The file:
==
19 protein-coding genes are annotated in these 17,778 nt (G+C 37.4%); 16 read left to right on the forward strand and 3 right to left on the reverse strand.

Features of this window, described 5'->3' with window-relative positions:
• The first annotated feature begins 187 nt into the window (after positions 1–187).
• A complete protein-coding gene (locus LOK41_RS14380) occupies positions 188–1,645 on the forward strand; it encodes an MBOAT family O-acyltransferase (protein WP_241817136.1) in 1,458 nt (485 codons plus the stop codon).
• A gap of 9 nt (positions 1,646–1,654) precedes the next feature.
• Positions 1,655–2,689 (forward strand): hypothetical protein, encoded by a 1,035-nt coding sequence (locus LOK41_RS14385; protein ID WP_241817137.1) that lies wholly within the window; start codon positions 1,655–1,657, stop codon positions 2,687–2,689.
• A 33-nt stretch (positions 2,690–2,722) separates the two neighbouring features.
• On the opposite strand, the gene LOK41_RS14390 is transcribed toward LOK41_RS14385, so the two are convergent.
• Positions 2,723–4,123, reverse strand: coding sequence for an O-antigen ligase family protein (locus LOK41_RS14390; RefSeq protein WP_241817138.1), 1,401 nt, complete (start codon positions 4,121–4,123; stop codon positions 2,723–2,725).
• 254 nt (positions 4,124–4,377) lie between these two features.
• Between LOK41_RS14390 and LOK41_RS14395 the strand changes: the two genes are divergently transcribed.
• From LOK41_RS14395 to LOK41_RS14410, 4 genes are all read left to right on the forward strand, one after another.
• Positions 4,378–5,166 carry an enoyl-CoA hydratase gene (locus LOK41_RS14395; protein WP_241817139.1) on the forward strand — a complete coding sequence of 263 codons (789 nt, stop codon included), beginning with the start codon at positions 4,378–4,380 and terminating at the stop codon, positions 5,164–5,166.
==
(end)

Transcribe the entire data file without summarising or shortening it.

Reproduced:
19 protein-coding genes are annotated in these 17,778 nt (G+C 37.4%); 16 read left to right on the forward strand and 3 right to left on the reverse strand.

Features of this window, described 5'->3' with window-relative positions:
• The first annotated feature begins 187 nt into the window (after positions 1–187).
• A complete protein-coding gene (locus LOK41_RS14380) occupies positions 188–1,645 on the forward strand; it encodes an MBOAT family O-acyltransferase (protein WP_241817136.1) in 1,458 nt (485 codons plus the stop codon).
• A gap of 9 nt (positions 1,646–1,654) precedes the next feature.
• Positions 1,655–2,689 (forward strand): hypothetical protein, encoded by a 1,035-nt coding sequence (locus LOK41_RS14385; protein ID WP_241817137.1) that lies wholly within the window; start codon positions 1,655–1,657, stop codon positions 2,687–2,689.
• A 33-nt stretch (positions 2,690–2,722) separates the two neighbouring features.
• On the opposite strand, the gene LOK41_RS14390 is transcribed toward LOK41_RS14385, so the two are convergent.
• Positions 2,723–4,123, reverse strand: coding sequence for an O-antigen ligase family protein (locus LOK41_RS14390; RefSeq protein WP_241817138.1), 1,401 nt, complete (start codon positions 4,121–4,123; stop codon positions 2,723–2,725).
• 254 nt (positions 4,124–4,377) lie between these two features.
• Between LOK41_RS14390 and LOK41_RS14395 the strand changes: the two genes are divergently transcribed.
• From LOK41_RS14395 to LOK41_RS14410, 4 genes are all read left to right on the forward strand, one after another.
• Positions 4,378–5,166 carry an enoyl-CoA hydratase gene (locus LOK41_RS14395; protein WP_241817139.1) on the forward strand — a complete coding sequence of 263 codons (789 nt, stop codon included), beginning with the start codon at positions 4,378–4,380 and terminating at the stop codon, positions 5,164–5,166.